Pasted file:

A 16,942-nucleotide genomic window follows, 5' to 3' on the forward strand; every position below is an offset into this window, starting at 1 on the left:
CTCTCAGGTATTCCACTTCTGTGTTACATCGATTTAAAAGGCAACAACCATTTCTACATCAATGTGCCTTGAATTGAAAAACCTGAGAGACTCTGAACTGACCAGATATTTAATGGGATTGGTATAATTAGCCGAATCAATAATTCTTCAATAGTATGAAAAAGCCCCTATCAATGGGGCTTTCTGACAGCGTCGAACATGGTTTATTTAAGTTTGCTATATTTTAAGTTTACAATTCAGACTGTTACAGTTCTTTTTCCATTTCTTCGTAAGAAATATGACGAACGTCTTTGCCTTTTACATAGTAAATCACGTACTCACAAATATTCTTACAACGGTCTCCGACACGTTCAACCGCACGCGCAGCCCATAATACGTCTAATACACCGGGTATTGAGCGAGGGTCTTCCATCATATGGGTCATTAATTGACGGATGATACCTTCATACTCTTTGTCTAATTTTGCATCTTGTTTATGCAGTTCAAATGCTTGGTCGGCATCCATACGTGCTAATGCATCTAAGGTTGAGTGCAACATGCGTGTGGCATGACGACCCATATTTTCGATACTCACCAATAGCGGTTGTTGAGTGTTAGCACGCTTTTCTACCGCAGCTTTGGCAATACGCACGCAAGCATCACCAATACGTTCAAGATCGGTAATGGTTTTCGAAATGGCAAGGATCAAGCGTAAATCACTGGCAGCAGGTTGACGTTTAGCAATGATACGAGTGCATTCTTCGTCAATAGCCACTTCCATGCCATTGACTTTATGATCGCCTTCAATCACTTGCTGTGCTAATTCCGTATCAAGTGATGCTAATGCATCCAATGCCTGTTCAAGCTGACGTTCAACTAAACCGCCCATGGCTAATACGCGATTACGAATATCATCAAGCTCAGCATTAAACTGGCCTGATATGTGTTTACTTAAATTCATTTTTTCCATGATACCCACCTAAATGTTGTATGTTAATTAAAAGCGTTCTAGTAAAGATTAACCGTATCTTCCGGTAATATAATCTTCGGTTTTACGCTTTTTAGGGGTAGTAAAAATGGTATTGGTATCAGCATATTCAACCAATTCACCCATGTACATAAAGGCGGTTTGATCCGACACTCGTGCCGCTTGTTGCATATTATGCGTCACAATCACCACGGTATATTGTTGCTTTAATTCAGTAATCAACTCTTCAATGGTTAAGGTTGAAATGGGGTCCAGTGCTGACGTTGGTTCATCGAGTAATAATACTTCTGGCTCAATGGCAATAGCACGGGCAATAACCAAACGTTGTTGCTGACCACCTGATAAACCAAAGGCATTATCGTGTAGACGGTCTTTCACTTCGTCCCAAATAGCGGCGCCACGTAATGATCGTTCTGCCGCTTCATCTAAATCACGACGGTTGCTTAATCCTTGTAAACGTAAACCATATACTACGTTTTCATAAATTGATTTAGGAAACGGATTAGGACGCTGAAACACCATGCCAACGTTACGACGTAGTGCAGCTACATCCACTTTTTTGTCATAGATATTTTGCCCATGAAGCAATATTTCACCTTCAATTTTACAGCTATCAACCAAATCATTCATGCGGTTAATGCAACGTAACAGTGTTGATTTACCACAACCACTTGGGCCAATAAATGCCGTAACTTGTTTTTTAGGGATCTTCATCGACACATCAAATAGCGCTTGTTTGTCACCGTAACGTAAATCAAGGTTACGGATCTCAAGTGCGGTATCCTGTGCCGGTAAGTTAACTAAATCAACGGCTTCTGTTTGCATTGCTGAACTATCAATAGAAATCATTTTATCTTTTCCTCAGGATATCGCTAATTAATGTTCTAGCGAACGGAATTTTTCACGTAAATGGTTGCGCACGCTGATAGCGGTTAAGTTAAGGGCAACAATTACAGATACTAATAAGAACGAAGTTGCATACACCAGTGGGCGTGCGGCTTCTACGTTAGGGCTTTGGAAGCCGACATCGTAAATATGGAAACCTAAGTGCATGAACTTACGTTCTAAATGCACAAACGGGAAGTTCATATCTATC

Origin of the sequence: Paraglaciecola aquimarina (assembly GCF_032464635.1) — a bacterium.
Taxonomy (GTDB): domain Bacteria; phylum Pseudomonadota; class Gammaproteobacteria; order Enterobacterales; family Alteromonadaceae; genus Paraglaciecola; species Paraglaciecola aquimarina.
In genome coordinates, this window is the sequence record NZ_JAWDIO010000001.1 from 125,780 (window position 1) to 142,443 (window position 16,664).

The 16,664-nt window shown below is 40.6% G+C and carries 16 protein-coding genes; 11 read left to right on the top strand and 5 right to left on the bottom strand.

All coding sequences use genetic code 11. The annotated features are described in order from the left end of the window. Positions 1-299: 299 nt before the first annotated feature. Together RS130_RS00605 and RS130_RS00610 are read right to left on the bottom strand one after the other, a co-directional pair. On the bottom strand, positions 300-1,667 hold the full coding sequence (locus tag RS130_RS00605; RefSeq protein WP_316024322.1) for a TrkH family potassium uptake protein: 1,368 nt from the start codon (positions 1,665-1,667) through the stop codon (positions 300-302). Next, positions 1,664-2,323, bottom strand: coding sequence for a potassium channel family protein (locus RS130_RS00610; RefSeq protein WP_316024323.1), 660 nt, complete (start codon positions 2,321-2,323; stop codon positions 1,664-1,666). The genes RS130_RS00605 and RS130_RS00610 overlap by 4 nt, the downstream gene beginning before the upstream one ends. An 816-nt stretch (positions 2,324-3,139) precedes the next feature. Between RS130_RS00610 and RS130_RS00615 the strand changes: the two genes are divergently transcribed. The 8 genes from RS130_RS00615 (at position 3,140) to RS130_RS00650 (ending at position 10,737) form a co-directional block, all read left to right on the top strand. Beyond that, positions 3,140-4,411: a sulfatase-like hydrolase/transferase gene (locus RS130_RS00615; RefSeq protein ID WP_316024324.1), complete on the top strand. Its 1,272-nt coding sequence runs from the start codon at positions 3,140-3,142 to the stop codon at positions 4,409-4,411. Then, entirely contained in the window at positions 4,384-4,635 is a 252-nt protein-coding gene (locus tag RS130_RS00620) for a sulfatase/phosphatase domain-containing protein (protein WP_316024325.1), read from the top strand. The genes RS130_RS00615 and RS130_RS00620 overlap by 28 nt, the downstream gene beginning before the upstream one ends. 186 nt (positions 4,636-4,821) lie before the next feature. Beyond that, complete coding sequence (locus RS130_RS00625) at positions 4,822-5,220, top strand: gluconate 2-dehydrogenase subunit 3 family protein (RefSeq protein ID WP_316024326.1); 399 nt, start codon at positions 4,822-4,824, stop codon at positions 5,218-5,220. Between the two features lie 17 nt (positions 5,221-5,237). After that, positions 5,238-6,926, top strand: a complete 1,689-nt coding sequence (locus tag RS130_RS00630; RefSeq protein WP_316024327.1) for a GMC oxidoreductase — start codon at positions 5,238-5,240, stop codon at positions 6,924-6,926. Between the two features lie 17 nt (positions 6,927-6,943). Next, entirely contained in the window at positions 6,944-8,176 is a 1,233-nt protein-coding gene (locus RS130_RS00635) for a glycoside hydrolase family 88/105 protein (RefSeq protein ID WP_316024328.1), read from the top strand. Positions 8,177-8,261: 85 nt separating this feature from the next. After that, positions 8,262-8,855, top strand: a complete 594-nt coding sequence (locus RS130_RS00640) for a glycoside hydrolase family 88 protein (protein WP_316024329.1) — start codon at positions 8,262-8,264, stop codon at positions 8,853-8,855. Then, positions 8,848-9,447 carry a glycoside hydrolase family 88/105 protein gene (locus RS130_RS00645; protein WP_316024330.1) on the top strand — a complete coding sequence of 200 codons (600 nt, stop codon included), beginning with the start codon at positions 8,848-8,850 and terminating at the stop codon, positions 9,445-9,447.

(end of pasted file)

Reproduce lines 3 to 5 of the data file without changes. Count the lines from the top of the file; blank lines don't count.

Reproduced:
Origin of the sequence: Paraglaciecola aquimarina (assembly GCF_032464635.1) — a bacterium.
Taxonomy (GTDB): domain Bacteria; phylum Pseudomonadota; class Gammaproteobacteria; order Enterobacterales; family Alteromonadaceae; genus Paraglaciecola; species Paraglaciecola aquimarina.
In genome coordinates, this window is the sequence record NZ_JAWDIO010000001.1 from 125,780 (window position 1) to 142,443 (window position 16,664).